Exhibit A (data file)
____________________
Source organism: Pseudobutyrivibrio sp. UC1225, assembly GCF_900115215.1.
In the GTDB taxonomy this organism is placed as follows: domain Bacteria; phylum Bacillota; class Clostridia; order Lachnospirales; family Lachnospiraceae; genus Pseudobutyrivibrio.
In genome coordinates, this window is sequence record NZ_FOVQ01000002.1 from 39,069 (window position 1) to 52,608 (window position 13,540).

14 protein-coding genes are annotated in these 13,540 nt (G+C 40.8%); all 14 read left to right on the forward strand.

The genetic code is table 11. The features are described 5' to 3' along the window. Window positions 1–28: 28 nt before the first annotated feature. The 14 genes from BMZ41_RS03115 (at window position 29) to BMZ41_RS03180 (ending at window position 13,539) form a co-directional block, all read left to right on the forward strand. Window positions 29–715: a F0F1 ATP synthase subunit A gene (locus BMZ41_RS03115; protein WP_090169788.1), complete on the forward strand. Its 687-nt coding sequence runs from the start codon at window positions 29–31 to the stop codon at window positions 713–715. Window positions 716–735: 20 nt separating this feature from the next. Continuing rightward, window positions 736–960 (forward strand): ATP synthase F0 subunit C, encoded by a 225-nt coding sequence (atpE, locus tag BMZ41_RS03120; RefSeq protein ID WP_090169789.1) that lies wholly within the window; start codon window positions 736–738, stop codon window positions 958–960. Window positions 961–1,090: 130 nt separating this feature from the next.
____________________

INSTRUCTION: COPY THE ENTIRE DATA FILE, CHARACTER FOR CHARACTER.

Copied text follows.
Source organism: Pseudobutyrivibrio sp. UC1225, assembly GCF_900115215.1.
In the GTDB taxonomy this organism is placed as follows: domain Bacteria; phylum Bacillota; class Clostridia; order Lachnospirales; family Lachnospiraceae; genus Pseudobutyrivibrio.
In genome coordinates, this window is sequence record NZ_FOVQ01000002.1 from 39,069 (window position 1) to 52,608 (window position 13,540).

14 protein-coding genes are annotated in these 13,540 nt (G+C 40.8%); all 14 read left to right on the forward strand.

The genetic code is table 11. The features are described 5' to 3' along the window. Window positions 1–28: 28 nt before the first annotated feature. The 14 genes from BMZ41_RS03115 (at window position 29) to BMZ41_RS03180 (ending at window position 13,539) form a co-directional block, all read left to right on the forward strand. Window positions 29–715: a F0F1 ATP synthase subunit A gene (locus BMZ41_RS03115; protein WP_090169788.1), complete on the forward strand. Its 687-nt coding sequence runs from the start codon at window positions 29–31 to the stop codon at window positions 713–715. Window positions 716–735: 20 nt separating this feature from the next. Continuing rightward, window positions 736–960 (forward strand): ATP synthase F0 subunit C, encoded by a 225-nt coding sequence (atpE, locus tag BMZ41_RS03120; RefSeq protein ID WP_090169789.1) that lies wholly within the window; start codon window positions 736–738, stop codon window positions 958–960. Window positions 961–1,090: 130 nt separating this feature from the next.